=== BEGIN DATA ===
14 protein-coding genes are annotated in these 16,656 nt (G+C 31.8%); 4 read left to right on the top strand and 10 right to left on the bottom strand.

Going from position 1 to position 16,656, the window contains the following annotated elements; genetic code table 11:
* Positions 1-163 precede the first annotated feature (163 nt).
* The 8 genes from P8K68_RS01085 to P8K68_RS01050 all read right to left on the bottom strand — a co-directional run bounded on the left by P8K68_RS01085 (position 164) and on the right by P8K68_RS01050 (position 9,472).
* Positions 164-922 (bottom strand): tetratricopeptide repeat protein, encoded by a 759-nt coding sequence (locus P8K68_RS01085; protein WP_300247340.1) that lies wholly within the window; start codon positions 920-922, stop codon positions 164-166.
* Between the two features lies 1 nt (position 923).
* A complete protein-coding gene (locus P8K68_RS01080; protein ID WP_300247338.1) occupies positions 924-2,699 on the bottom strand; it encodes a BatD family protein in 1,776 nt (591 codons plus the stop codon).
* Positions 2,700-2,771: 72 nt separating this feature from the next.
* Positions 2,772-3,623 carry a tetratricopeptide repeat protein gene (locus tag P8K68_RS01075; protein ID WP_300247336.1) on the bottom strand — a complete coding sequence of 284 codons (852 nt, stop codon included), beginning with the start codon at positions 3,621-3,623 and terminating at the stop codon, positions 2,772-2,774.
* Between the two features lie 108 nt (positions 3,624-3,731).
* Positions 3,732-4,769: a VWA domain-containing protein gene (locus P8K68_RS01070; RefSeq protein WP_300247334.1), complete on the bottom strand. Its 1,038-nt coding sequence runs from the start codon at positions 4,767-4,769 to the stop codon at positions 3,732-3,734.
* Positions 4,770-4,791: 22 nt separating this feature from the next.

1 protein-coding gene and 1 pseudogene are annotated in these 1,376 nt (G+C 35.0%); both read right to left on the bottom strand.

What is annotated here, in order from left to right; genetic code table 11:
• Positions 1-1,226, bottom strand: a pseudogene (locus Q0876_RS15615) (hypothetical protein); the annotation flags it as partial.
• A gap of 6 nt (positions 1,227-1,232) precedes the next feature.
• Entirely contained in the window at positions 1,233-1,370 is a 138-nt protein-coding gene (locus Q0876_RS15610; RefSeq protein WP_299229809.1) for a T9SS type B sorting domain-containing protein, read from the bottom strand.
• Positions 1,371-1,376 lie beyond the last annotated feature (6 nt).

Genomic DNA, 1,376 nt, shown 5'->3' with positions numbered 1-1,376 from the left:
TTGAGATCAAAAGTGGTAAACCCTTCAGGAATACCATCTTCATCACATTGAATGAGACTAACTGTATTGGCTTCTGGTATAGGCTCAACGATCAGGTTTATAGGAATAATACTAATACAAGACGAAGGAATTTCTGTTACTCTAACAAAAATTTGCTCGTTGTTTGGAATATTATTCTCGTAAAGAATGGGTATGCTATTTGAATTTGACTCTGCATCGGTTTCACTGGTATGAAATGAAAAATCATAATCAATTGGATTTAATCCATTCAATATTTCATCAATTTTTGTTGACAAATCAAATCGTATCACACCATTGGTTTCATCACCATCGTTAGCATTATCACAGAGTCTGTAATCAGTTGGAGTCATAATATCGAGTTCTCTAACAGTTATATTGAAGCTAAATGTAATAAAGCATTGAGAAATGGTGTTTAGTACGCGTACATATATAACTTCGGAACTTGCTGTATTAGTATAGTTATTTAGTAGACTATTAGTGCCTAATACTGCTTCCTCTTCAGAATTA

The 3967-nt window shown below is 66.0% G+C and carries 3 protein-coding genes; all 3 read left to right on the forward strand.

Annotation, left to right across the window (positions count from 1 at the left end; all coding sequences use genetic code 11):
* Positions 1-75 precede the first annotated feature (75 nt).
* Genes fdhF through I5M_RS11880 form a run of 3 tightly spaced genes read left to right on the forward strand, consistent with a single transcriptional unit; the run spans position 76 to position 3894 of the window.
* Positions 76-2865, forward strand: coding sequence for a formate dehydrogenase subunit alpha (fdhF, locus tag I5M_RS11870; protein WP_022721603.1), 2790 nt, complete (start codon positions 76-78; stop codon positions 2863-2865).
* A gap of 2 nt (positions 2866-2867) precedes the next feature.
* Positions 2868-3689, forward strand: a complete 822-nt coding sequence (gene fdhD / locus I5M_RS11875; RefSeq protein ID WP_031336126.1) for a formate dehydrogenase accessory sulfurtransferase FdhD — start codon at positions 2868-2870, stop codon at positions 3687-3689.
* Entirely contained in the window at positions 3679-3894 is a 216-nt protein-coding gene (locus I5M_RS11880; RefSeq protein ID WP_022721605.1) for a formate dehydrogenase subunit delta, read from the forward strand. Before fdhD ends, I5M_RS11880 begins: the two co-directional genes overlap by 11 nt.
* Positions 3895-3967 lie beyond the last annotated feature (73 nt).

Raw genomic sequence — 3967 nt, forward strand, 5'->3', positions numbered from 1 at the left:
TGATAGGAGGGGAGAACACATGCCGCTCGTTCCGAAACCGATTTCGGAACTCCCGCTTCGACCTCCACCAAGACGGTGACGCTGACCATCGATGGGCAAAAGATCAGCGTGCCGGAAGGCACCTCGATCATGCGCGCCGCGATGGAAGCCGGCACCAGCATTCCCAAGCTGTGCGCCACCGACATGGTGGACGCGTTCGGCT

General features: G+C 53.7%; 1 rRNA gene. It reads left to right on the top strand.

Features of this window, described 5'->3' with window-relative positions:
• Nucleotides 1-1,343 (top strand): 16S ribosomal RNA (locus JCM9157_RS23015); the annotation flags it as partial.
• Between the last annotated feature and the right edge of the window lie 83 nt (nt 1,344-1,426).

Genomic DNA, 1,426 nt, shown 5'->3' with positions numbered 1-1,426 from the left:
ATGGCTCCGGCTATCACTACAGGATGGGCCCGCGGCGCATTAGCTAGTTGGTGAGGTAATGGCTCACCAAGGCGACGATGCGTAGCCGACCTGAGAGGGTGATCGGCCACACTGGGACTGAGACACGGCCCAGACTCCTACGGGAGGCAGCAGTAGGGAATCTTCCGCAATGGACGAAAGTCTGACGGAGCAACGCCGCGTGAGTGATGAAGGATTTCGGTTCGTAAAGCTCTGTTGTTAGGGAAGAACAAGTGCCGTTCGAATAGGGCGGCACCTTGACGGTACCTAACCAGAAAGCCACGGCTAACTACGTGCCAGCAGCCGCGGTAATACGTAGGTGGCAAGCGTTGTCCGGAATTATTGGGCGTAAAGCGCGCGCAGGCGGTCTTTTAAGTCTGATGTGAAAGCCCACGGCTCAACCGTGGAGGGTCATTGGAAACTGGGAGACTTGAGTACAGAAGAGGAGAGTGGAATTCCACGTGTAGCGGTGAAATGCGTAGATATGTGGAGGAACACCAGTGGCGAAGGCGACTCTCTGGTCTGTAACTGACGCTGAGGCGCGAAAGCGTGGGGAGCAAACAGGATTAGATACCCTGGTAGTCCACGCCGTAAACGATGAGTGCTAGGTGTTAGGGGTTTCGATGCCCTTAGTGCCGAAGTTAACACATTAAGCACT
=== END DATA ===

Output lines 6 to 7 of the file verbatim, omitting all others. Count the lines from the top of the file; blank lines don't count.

* Between the two features lies 1 nt (position 923).
* A complete protein-coding gene (locus P8K68_RS01080; protein ID WP_300247338.1) occupies positions 924-2,699 on the bottom strand; it encodes a BatD family protein in 1,776 nt (591 codons plus the stop codon).